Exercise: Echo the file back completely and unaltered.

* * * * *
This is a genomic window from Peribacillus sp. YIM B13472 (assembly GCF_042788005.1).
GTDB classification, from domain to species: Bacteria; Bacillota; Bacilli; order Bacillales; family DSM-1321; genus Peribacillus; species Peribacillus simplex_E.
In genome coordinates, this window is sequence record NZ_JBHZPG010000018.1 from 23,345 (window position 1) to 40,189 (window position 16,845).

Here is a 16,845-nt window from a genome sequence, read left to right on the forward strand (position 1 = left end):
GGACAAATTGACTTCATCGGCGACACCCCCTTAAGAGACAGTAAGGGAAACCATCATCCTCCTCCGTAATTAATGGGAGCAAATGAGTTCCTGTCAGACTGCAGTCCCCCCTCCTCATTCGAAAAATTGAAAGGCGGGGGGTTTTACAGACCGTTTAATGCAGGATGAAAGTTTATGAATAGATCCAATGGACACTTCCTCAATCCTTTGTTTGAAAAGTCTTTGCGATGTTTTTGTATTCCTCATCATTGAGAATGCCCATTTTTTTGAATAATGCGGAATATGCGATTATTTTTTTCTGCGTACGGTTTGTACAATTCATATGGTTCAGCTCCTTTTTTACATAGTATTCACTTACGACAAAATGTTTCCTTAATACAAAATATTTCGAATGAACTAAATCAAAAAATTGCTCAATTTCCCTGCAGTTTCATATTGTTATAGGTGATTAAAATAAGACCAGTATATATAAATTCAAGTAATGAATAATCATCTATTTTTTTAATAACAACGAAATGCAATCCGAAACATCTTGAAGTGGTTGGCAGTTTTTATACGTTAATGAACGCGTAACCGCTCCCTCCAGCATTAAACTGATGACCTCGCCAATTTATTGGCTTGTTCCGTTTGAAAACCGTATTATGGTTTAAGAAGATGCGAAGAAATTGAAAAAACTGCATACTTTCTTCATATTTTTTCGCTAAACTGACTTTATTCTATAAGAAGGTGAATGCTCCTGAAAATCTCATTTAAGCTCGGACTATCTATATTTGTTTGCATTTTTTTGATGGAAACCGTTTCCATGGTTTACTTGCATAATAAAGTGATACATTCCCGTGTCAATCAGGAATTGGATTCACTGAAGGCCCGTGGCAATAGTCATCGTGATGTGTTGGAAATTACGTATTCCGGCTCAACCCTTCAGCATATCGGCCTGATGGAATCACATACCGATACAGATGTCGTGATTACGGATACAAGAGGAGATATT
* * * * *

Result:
This is a genomic window from Peribacillus sp. YIM B13472 (assembly GCF_042788005.1).
GTDB classification, from domain to species: Bacteria; Bacillota; Bacilli; order Bacillales; family DSM-1321; genus Peribacillus; species Peribacillus simplex_E.
In genome coordinates, this window is sequence record NZ_JBHZPG010000018.1 from 23,345 (window position 1) to 40,189 (window position 16,845).

Here is a 16,845-nt window from a genome sequence, read left to right on the forward strand (position 1 = left end):
GGACAAATTGACTTCATCGGCGACACCCCCTTAAGAGACAGTAAGGGAAACCATCATCCTCCTCCGTAATTAATGGGAGCAAATGAGTTCCTGTCAGACTGCAGTCCCCCCTCCTCATTCGAAAAATTGAAAGGCGGGGGGTTTTACAGACCGTTTAATGCAGGATGAAAGTTTATGAATAGATCCAATGGACACTTCCTCAATCCTTTGTTTGAAAAGTCTTTGCGATGTTTTTGTATTCCTCATCATTGAGAATGCCCATTTTTTTGAATAATGCGGAATATGCGATTATTTTTTTCTGCGTACGGTTTGTACAATTCATATGGTTCAGCTCCTTTTTTACATAGTATTCACTTACGACAAAATGTTTCCTTAATACAAAATATTTCGAATGAACTAAATCAAAAAATTGCTCAATTTCCCTGCAGTTTCATATTGTTATAGGTGATTAAAATAAGACCAGTATATATAAATTCAAGTAATGAATAATCATCTATTTTTTTAATAACAACGAAATGCAATCCGAAACATCTTGAAGTGGTTGGCAGTTTTTATACGTTAATGAACGCGTAACCGCTCCCTCCAGCATTAAACTGATGACCTCGCCAATTTATTGGCTTGTTCCGTTTGAAAACCGTATTATGGTTTAAGAAGATGCGAAGAAATTGAAAAAACTGCATACTTTCTTCATATTTTTTCGCTAAACTGACTTTATTCTATAAGAAGGTGAATGCTCCTGAAAATCTCATTTAAGCTCGGACTATCTATATTTGTTTGCATTTTTTTGATGGAAACCGTTTCCATGGTTTACTTGCATAATAAAGTGATACATTCCCGTGTCAATCAGGAATTGGATTCACTGAAGGCCCGTGGCAATAGTCATCGTGATGTGTTGGAAATTACGTATTCCGGCTCAACCCTTCAGCATATCGGCCTGATGGAATCACATACCGATACAGATGTCGTGATTACGGATACAAGAGGAGATATT